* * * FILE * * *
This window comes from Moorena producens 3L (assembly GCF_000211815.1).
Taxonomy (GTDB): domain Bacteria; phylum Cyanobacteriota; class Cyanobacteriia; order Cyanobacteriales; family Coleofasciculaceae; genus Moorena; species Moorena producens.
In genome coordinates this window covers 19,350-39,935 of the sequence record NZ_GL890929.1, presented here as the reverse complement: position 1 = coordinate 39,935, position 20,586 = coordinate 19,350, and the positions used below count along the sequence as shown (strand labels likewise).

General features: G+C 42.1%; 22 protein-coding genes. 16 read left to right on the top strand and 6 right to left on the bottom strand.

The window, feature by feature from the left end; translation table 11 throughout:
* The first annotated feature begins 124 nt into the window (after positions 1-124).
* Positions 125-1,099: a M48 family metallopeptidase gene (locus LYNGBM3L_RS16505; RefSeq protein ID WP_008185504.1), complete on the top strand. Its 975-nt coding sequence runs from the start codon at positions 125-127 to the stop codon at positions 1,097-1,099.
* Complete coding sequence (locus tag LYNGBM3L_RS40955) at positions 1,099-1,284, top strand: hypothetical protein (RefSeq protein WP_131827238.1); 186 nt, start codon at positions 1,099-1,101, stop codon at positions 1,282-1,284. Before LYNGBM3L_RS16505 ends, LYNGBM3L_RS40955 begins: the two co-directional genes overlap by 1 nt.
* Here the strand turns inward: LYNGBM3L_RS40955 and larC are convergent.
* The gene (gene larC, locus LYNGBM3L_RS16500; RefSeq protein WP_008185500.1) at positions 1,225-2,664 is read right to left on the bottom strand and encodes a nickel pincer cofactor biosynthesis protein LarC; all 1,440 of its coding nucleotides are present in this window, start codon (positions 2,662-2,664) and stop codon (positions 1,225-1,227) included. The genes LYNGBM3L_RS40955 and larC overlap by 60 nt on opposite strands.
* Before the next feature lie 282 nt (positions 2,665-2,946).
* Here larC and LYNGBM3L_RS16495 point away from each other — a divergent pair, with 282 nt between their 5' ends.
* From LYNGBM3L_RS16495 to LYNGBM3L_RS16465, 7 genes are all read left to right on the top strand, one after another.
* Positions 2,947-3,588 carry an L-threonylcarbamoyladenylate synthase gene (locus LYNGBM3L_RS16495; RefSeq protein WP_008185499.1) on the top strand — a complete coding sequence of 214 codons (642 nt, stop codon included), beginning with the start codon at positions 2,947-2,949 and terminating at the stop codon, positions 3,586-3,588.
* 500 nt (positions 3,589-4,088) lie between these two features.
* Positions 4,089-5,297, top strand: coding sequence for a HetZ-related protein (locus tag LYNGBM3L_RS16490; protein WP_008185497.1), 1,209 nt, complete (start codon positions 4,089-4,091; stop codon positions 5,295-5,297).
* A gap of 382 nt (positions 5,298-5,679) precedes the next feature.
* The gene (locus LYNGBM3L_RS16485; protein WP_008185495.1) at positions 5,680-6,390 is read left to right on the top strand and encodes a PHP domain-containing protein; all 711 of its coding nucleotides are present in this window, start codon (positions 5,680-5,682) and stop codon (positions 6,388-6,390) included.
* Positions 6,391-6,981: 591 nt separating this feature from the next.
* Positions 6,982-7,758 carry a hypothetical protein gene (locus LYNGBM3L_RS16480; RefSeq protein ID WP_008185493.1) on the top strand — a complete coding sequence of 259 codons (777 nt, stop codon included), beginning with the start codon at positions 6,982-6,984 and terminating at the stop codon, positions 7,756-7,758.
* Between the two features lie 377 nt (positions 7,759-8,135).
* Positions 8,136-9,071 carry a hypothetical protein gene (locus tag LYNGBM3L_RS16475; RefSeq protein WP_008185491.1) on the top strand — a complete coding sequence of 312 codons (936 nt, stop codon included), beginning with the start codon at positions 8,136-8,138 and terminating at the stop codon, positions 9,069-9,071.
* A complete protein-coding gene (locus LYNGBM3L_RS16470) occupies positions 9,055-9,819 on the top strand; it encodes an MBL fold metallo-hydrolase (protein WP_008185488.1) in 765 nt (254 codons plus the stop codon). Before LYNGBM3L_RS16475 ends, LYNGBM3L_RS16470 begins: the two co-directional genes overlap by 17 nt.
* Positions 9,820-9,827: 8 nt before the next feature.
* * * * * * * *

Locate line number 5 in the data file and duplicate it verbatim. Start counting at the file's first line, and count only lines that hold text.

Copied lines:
The window, feature by feature from the left end; translation table 11 throughout: